MMiranda_VengeanceBut there are many opportunities to add tension in smaller moments as well: What does a character fear, and what must they face in light of that fear? Are their internal goals at odds with their external goals?

See if you can find those elements already in your story. If you don’t have them, see if you can create some more by complicating relationships, or putting motivations at odds.

FIND THE MOMENTS OF SURPRISE
As a reader, I love to be surprised.

There are books that have a big twist—maybe a character is not who you thought they were, or maybe you suddenly realize nothing is as it seems—but there are also plenty of opportunities to use a smaller twist mid-scene, something that surprises the reader and keeps them on the edge of his or her seat. That moment when the danger jumps out at us, or, possibly, when the danger hidden in plain sight is finally revealed.

TO TRY

  • For your pitch, or a character, or a scene, ask yourself: What’s the worst that can happen?
  • Make a chart of opposing forces in your story. Can you add even more tension?
  • Find your moments of surprise to keep the reader hooked

And happy thriller writing!

 

Megan

Megan Miranda is the author of the young adult novels Fracture, HysteriaVengeance, and Soulprint (all from Bloomsbury). Her debut adult suspense novel, Disappear, will be published by Simon & Schuster in 2016. Megan has a degree in Biology from MIT and currently lives near Charlotte, North Carolina with her husband and two children. You can read more about Megan online or over at  Twitter / Facebook / Instagram

Megan is giving away signed copies of FRACTURE and HYSTERIA. If you are a registered Summer School student and would like a chance to win, please leave a comment on this post to be entered into the drawing. Good luck!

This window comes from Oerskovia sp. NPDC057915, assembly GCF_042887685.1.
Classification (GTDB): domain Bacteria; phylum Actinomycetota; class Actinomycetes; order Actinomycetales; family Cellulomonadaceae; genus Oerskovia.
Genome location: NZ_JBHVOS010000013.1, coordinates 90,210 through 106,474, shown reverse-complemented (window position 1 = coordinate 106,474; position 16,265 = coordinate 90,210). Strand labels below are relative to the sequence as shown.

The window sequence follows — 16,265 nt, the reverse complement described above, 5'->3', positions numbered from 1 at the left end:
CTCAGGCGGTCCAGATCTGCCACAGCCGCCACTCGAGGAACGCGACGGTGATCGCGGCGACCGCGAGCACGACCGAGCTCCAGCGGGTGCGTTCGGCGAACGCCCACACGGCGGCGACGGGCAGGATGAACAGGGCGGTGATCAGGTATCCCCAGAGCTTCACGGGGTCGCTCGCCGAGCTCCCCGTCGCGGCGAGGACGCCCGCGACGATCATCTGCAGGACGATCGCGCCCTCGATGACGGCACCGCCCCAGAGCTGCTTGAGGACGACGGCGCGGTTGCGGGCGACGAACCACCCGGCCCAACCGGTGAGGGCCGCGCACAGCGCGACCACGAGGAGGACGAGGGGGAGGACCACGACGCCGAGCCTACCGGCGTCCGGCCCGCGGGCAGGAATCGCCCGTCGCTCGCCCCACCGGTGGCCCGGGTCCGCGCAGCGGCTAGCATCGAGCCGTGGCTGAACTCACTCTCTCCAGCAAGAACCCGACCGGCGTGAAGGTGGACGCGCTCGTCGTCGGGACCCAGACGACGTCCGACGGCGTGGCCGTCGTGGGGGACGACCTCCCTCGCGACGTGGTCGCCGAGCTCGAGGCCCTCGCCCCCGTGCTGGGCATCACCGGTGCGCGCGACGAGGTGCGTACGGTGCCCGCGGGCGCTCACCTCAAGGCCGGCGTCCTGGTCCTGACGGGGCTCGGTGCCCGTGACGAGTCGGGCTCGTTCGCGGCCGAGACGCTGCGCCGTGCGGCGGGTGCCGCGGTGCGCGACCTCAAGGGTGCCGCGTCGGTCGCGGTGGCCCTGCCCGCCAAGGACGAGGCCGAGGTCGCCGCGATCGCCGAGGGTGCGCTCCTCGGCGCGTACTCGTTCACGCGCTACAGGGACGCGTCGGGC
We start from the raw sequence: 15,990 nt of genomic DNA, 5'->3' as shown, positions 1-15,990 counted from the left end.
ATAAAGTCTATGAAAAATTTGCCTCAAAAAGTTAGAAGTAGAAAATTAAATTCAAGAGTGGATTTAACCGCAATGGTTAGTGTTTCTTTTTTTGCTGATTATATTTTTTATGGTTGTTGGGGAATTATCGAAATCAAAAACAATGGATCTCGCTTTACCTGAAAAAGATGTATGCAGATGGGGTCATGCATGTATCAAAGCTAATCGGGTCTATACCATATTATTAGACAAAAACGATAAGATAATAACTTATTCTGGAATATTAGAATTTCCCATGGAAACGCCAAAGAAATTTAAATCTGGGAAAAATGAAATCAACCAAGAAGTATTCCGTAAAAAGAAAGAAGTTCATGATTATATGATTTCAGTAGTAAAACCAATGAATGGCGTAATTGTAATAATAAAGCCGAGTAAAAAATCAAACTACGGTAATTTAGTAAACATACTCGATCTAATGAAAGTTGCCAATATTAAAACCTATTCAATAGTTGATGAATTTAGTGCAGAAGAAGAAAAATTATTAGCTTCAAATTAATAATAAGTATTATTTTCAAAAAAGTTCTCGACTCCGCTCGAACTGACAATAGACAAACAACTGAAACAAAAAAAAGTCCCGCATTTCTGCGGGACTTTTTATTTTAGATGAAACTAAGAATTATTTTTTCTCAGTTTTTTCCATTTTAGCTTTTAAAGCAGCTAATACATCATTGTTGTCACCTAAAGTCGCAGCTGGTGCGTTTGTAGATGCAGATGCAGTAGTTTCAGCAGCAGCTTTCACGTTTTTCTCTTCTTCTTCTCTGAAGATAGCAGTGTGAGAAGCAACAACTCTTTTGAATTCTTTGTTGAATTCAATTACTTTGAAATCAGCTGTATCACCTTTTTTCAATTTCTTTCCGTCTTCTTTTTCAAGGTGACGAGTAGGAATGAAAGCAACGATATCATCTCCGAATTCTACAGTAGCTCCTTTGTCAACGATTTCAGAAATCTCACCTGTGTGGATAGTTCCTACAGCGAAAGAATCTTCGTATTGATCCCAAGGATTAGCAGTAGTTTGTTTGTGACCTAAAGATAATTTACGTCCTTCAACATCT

If you are registered for Kidlit Summer School, you can download a worksheet of Megan’s writing exercise at our Exercise Book. This is a password-protected area — only members allowed! Please check your email for the password.

POP QUIZ WEEK 3

Now that Week 3 has come to a close, it’s time to review what you learned and take a Pop Quiz. We know you’re all going to nail it and will surely show off your plotting prowess! Take this quiz to see what you learned during week three of Kidlit Summer School.

On Monday, Laurie J. Edwards reminded us that…

  1. Backstory is anything that happened before the book begins.
  2. Loading the first chapters with backstory slows the plot.
  3. A good reason to use backstory is when a character is doing something totally out of character, and it’s vital for readers to understand why.
  4. All of the above.

On Tuesday, Maryrose Wood talked about making sure that …

  1. Your hero should make the big choices, risks, discoveries and sacrifices that drive the story forward.
  2. Your hero is uniquely qualified to address the central problem of your tale.
  3. You have a rich cast of unforgettable secondary characters, but that’s no substitute for making your protagonist the most interesting, compelling and indispensable character in your tale.
  4. All of the above.

On Wednesday, Lee Harper suggested for us to…

  1. Imagine the outline of your story is the blurb on the jacket sleeve (flap) of your book.
  2. Be okay that there is always a LOT of going back and forth in the process of plotting a picture book.